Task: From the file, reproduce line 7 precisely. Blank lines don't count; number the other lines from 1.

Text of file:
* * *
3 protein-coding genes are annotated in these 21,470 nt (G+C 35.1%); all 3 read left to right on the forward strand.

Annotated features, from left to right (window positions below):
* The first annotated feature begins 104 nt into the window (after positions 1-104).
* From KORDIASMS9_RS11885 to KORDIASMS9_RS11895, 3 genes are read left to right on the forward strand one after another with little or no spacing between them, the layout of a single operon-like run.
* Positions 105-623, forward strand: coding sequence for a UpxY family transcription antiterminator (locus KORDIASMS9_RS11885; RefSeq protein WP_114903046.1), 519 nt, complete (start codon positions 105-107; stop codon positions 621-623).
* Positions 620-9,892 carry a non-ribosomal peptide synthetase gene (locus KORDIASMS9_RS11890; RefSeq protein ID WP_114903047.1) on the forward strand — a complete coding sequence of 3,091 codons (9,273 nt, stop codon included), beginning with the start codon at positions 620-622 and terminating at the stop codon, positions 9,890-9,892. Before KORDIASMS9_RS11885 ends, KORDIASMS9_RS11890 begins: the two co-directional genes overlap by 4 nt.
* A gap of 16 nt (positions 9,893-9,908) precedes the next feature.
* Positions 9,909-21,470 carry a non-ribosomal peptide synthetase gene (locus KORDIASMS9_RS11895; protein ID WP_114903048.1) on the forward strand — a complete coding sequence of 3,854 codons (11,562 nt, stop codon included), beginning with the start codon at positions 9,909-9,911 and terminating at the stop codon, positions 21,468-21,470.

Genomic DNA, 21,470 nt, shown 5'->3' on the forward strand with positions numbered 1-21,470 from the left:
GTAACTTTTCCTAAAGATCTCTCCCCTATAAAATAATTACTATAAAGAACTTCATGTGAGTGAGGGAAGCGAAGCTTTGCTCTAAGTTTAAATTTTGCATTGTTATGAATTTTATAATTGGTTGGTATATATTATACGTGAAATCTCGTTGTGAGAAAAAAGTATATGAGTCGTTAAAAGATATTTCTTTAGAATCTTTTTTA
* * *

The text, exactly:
* A gap of 16 nt (positions 9,893-9,908) precedes the next feature.